Yoga Life: Mindfulness Meditation teaches us not to carry hatred

Malhotra

During our December 2017 to January 2018 trip to the Ninash’s schools in India, I had a nice visit with my older brother, a wise man. His insightful stories were as instructive as that of Grandpa Chopra’s. We conversed about the Buddha’s Mindfulness Meditation as one of the ways to handle our emotions of anger, fear and hatred.

My brother had heard an Indian story on hatred and the damage it can do to our psyche and suggested that it would make an excellent Yoga Life column. I thought about the story and felt that people learn to hate through their upbringing in a family and society. When we pay attention to it, this emotion will lose its hold on us.

A story on hate:

A third grade teacher asked her students to tell her how many people they hated. The kids raised their hands and pointed out that some hated only one, a few hated two and others more than two.

The teacher told the children to get one tomato for each person they hated and then instructed them to carry these tomatoes with them each day.

When a few days passed, the tomatoes started to rot.

Feeling this stench unbearable, the children came back to their teacher and said: “These tomatoes smell horrible. We cannot handle this disgusting odor anymore.” The teacher said: “These tomatoes are like hate that you have in your heart. After a few days of carrying, it starts stinking so much that it becomes intolerable.” By transporting those rotten tomatoes, the children learned their lesson of not carrying hatred within because it becomes malodorous, polluting everything around them and their entire being.

Systematic Relaxation

Caution: This exercise is a suggestion only. If done on a regular basis. It might help.

Lie down on your back. Relax your body on a mat, carpet or bed. Let your arms rest next to your body. Close your eyes by breathing in and out.

Become aware of your fingers. Squeeze them tightly by making fists. As you clutch them, breathe out. After counting five, relax your fingers by breathing in. Do this exercise twice.

Become aware of your eyes. Squeeze them tightly while breathing out. After counting five, relax your eyes by breathing in. Do this exercise twice.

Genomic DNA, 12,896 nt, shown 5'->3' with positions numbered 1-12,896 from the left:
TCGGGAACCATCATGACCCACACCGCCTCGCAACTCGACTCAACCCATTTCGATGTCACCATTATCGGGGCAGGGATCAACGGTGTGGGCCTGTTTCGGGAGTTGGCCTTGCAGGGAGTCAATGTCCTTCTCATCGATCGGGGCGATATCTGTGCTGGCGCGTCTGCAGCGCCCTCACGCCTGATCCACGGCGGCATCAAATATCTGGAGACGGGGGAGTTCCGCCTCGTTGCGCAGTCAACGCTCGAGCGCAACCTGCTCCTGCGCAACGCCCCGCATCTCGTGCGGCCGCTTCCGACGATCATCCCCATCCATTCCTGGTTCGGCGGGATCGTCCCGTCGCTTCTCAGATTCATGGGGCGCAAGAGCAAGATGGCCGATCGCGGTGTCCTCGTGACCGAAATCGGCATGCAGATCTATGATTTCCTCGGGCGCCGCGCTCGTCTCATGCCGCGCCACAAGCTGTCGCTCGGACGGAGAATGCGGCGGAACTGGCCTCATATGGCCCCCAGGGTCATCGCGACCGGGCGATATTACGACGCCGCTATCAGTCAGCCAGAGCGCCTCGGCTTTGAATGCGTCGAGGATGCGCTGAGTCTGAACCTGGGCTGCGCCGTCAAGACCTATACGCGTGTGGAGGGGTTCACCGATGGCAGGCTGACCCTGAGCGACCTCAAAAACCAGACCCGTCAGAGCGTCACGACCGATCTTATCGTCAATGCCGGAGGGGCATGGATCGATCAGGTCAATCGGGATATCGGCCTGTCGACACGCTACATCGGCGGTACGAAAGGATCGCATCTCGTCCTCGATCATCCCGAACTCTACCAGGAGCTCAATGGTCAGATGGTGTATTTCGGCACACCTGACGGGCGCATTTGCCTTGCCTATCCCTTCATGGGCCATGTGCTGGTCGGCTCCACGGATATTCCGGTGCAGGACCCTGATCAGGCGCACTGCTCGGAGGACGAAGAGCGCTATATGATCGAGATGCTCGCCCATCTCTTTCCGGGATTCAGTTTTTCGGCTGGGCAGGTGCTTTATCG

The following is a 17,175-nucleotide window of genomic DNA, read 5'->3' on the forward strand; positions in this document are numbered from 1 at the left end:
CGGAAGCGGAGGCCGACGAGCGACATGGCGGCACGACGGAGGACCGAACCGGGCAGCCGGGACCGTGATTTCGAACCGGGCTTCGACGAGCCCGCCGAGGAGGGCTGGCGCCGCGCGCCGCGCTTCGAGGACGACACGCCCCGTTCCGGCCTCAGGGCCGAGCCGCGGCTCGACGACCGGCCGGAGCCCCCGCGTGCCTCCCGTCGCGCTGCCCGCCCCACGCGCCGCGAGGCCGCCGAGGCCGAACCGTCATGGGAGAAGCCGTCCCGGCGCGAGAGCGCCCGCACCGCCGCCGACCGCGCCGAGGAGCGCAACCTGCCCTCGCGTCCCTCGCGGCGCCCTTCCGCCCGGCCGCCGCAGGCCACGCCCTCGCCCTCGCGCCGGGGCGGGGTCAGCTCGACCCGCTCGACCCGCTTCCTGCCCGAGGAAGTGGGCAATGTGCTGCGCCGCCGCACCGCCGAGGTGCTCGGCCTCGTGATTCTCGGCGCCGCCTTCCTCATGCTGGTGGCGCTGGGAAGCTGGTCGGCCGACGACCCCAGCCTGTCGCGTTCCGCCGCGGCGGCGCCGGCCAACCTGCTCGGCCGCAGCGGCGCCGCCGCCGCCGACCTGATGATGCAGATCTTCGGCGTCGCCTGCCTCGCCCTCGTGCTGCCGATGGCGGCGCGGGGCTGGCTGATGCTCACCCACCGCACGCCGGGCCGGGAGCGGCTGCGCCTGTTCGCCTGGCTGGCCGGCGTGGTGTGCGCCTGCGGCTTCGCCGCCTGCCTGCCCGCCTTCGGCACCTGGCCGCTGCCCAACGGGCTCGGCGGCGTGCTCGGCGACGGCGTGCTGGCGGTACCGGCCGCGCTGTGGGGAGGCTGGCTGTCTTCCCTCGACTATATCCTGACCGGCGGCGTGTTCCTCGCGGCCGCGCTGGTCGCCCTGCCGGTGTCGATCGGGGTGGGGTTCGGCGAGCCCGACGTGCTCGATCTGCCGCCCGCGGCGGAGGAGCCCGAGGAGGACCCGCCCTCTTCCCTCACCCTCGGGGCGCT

Become aware of your lips. Give a big grin while breathing out. After counting five, relax your lips by breathing in. Do this exercise twice.

Become aware of your chin. Press it against your chest, while breathing out. After counting five, relax your chin by breathing in. Do this exercise twice.

Become aware of your shoulder blades. Press them against the ground, while you breathe out. After counting five, relax your shoulders by breathing in. Do this exercise twice.

Become aware of your lower back. Press it against the ground, while you breathe out. After counting five, relax your lower back by breathing in. Do this exercise twice.

Become aware of your hips. Press them against the ground, while you breathe out. After counting five, relax your hips by breathing in. Do this exercise twice.

Become aware of your legs. Press them against the ground, while breathe out. After counting five, relax your legs by breathing in. Do this exercise twice.

Become aware of your feet. Point them away from your body while you breathe out. After counting five, relax your feet by breathing in. Do this exercise twice.

Now observe your entire body. It is relaxed. Breathe in and out and enjoy this peaceful feeling.

Dr. Ashok Kumar Malhotra has been a Nobel Peace Prize nominee. He is Emeritus SUNY Distinguished Teaching Professor of Philosophy and founder of the Yoga and Meditation Society at SUNY Oneonta. His “Yoga for Relaxation” is available on YouTube under “Ashok K Malhotra Yoga Institute Interviews” and books through www.amazon.com and Kindle. Malhotra contributes all his royalties to the Ninash Foundation that builds schools for the under-served minority children of India.

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